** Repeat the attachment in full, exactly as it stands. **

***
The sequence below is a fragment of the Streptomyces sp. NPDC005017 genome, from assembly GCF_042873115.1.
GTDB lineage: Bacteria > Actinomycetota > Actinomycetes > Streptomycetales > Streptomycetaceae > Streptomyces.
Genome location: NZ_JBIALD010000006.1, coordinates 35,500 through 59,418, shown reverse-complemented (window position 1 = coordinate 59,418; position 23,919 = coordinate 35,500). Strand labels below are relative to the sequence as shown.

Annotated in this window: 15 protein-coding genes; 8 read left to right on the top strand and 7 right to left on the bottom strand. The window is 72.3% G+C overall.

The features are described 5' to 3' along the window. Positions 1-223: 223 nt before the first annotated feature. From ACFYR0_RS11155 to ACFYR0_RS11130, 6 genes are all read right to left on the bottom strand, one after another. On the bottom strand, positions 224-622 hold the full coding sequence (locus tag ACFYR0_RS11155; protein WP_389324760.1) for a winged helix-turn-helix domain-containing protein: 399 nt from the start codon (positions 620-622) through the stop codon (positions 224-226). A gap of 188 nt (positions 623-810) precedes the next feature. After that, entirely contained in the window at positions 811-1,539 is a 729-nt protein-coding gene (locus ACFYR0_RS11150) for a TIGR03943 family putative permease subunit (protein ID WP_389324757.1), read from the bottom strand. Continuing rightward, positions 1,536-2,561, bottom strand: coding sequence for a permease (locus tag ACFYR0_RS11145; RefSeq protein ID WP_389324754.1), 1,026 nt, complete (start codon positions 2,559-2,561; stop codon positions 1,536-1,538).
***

The sequence below is a fragment of the Streptomyces sp. NPDC005017 genome, from assembly GCF_042873115.1.
GTDB lineage: Bacteria > Actinomycetota > Actinomycetes > Streptomycetales > Streptomycetaceae > Streptomyces.
Genome location: NZ_JBIALD010000006.1, coordinates 35,500 through 59,418, shown reverse-complemented (window position 1 = coordinate 59,418; position 23,919 = coordinate 35,500). Strand labels below are relative to the sequence as shown.

Annotated in this window: 15 protein-coding genes; 8 read left to right on the top strand and 7 right to left on the bottom strand. The window is 72.3% G+C overall.

The features are described 5' to 3' along the window. Positions 1-223: 223 nt before the first annotated feature. From ACFYR0_RS11155 to ACFYR0_RS11130, 6 genes are all read right to left on the bottom strand, one after another. On the bottom strand, positions 224-622 hold the full coding sequence (locus tag ACFYR0_RS11155; protein WP_389324760.1) for a winged helix-turn-helix domain-containing protein: 399 nt from the start codon (positions 620-622) through the stop codon (positions 224-226). A gap of 188 nt (positions 623-810) precedes the next feature. After that, entirely contained in the window at positions 811-1,539 is a 729-nt protein-coding gene (locus ACFYR0_RS11150) for a TIGR03943 family putative permease subunit (protein ID WP_389324757.1), read from the bottom strand. Continuing rightward, positions 1,536-2,561, bottom strand: coding sequence for a permease (locus tag ACFYR0_RS11145; RefSeq protein ID WP_389324754.1), 1,026 nt, complete (start codon positions 2,559-2,561; stop codon positions 1,536-1,538).